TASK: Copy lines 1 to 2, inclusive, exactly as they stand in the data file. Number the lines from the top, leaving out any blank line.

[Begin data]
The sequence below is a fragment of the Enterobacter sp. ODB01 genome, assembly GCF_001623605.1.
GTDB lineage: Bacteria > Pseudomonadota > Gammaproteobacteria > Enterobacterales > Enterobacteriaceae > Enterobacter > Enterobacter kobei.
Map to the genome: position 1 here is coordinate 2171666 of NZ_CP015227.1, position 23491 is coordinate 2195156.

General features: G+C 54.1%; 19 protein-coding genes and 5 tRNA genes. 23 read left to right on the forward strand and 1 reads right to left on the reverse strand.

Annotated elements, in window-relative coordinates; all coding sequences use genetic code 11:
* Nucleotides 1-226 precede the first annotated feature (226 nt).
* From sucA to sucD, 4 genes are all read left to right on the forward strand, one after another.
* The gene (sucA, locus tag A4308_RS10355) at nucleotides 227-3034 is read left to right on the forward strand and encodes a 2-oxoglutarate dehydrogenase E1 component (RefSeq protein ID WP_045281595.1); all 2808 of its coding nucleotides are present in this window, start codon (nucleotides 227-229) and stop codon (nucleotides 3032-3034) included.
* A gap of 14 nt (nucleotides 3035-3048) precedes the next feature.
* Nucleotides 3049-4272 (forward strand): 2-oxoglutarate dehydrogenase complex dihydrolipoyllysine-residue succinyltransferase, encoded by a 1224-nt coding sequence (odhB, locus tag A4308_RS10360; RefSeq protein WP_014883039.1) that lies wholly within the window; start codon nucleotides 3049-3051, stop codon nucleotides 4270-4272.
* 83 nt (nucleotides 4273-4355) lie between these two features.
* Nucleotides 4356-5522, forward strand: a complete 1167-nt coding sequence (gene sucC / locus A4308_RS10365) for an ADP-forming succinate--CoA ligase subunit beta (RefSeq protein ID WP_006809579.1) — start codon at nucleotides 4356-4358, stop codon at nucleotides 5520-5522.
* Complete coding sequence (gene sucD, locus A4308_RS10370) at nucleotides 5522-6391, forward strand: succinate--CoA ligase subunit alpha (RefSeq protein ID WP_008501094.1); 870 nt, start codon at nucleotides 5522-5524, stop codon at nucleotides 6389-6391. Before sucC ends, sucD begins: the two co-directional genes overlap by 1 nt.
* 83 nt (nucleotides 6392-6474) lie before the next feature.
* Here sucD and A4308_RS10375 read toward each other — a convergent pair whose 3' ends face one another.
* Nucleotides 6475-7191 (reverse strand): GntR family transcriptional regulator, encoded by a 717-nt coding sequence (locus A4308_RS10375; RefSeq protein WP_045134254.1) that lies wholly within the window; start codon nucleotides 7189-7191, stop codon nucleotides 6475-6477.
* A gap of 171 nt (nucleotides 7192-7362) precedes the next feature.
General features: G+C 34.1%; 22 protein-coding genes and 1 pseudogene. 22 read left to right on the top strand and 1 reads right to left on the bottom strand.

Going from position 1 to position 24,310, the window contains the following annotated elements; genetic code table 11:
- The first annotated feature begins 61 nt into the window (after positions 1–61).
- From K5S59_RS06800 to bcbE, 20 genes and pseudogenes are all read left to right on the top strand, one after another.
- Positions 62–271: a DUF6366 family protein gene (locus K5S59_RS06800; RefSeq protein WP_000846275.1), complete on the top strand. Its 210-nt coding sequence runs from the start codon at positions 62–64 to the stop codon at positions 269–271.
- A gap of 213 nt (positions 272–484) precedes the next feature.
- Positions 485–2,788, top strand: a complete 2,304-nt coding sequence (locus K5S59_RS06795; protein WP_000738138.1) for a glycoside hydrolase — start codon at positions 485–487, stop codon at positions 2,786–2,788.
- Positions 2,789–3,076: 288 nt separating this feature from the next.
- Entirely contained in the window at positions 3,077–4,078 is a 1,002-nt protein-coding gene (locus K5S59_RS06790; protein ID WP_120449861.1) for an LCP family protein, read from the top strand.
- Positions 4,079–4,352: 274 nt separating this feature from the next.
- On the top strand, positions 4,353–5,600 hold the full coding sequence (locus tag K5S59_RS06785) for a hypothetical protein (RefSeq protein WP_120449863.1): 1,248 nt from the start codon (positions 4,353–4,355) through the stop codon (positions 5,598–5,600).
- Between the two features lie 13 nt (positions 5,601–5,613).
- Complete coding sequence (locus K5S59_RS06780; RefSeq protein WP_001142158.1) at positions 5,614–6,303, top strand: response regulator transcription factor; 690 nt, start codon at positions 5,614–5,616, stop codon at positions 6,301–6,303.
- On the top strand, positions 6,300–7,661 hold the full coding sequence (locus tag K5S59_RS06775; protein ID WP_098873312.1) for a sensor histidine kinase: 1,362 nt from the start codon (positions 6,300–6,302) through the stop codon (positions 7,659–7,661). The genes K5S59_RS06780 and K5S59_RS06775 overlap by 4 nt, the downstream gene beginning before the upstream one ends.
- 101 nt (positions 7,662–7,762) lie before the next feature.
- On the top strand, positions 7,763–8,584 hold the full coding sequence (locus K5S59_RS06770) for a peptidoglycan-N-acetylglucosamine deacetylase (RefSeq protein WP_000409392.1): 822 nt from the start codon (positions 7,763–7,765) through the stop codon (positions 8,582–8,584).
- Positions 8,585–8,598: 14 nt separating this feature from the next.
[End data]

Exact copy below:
The sequence below is a fragment of the Enterobacter sp. ODB01 genome, assembly GCF_001623605.1.
GTDB lineage: Bacteria > Pseudomonadota > Gammaproteobacteria > Enterobacterales > Enterobacteriaceae > Enterobacter > Enterobacter kobei.